In September, I (David) was able to return to the work in the Bible Institute, having been invited to help in the formation of the next generation of Assemblies of God ministers. It’s been a joy to take up the class of Evangelism again, sharing my desire to reach the lost with both new and continuing students, and walking with them to facilitate their projects that have been designed to fulfill that goal.

Here in October, the reunions continued as we had the opportunity to preach for and then share a meal with Guadalupe Campos and her husband José, pastors of the church plant in Sierra Papacal. It was wonderful to encourage their congregation, retrace the events of the past year, as well as gain a deeper appreciation for their passion for the ministry as they continue their work in spite of some tremendous obstacles.

Thank you then for your prayers and support. They’ve helped us to return to Mexico. They’ve made possible these reunions and have given opportunity for new connections, connections that will enable us to fulfill the vision of the Yucatan Peninsula full of churches diverse in class, status, education, and language, but united in their love for the Lord and each other.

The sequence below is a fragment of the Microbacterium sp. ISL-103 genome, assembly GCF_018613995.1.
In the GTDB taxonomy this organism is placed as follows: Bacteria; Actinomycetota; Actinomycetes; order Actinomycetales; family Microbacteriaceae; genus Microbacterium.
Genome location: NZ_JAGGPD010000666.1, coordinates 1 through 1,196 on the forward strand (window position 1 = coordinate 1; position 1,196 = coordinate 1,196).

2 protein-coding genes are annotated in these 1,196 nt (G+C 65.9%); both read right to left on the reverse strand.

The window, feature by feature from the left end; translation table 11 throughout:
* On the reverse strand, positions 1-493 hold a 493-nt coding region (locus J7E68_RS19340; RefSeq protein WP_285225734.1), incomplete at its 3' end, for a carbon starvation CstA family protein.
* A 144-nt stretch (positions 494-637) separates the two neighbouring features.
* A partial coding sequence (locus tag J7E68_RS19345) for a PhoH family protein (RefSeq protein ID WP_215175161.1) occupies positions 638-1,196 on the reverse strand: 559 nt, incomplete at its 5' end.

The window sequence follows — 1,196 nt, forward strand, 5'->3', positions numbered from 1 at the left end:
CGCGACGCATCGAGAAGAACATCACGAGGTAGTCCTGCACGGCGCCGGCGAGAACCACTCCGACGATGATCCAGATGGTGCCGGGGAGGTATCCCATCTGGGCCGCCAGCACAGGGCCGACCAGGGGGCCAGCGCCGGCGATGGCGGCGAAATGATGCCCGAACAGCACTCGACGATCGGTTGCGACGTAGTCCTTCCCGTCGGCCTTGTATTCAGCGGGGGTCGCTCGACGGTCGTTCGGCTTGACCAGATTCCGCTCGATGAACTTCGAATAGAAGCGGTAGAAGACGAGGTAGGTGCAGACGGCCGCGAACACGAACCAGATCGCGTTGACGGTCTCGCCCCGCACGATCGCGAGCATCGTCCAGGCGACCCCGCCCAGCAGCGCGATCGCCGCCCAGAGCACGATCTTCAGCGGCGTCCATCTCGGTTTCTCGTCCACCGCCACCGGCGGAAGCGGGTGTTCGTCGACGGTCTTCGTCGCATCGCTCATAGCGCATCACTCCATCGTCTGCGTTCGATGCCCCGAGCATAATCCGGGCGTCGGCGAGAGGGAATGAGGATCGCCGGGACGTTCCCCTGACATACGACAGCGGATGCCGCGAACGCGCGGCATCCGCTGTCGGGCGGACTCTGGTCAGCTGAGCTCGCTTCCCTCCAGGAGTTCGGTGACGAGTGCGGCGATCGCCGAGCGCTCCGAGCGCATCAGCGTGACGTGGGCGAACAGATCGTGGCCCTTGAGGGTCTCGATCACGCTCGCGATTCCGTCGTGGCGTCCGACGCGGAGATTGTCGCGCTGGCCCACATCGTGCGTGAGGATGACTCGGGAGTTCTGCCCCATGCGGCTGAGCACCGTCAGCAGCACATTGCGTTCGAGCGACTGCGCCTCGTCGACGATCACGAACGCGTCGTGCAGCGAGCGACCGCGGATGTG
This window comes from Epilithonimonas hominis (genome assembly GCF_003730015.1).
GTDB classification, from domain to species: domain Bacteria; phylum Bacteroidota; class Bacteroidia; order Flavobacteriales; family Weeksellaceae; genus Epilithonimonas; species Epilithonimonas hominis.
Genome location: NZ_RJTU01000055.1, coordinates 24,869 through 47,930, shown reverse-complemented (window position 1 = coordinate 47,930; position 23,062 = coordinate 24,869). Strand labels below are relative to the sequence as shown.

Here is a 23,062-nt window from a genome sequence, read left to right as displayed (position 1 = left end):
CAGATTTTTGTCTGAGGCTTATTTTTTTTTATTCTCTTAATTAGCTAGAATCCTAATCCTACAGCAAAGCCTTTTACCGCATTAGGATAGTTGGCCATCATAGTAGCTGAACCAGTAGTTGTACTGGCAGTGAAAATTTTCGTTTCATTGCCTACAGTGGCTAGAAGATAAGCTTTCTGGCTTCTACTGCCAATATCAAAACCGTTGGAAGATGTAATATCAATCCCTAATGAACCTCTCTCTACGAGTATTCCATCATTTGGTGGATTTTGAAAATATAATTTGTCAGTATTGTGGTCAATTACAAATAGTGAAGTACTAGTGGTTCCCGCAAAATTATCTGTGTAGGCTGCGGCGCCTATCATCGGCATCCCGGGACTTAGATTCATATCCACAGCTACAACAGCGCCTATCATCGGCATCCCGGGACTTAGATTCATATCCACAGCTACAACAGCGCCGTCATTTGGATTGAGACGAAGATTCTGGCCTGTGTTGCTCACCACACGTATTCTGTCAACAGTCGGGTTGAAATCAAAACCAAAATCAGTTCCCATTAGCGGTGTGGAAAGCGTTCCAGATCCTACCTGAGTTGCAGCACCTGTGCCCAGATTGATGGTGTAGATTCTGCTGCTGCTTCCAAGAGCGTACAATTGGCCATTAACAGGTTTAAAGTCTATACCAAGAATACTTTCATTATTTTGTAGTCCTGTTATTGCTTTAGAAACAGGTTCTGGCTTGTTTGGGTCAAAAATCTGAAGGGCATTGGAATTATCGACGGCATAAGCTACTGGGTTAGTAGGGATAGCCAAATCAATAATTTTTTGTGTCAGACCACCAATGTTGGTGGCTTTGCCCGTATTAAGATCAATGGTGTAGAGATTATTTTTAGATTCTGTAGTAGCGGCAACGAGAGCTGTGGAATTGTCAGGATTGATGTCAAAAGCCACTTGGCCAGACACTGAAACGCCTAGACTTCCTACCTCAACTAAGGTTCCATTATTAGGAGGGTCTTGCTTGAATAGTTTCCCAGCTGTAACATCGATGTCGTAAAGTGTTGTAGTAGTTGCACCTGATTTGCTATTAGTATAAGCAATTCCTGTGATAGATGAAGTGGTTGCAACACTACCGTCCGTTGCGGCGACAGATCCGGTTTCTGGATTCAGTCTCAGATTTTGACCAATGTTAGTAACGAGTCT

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Team Tixpehual 2015

Team Tixpehual 2015

The book of Ezra, chapter 3, recounts the rebuilding of the temple when the Israelite had returned from exile. As Zerubbabel directed the final stones into place to finish the foundations of the temple, there was an interesting occurrence. The people lifted up a shout of rejoicing, thanking God for his help, but, at the same time, the elder priests and levites wept aloud, having remembered the old temple’s former magnificence. Zechariah speaks to these leaders, those who had been disappointed with the progress achieved. He says, “Do not despise these small beginnings, for the Lord rejoices to see the work begin…” (Zechariah 7:10).

Tixpehual is a work in revitalization. Although the Assemblies of God has an almost 30 year history in that city, the work has failed to take root. This past Friday, however, eight of my students from Instituto Bíblico Bethel began preparing the foundations for a new effort.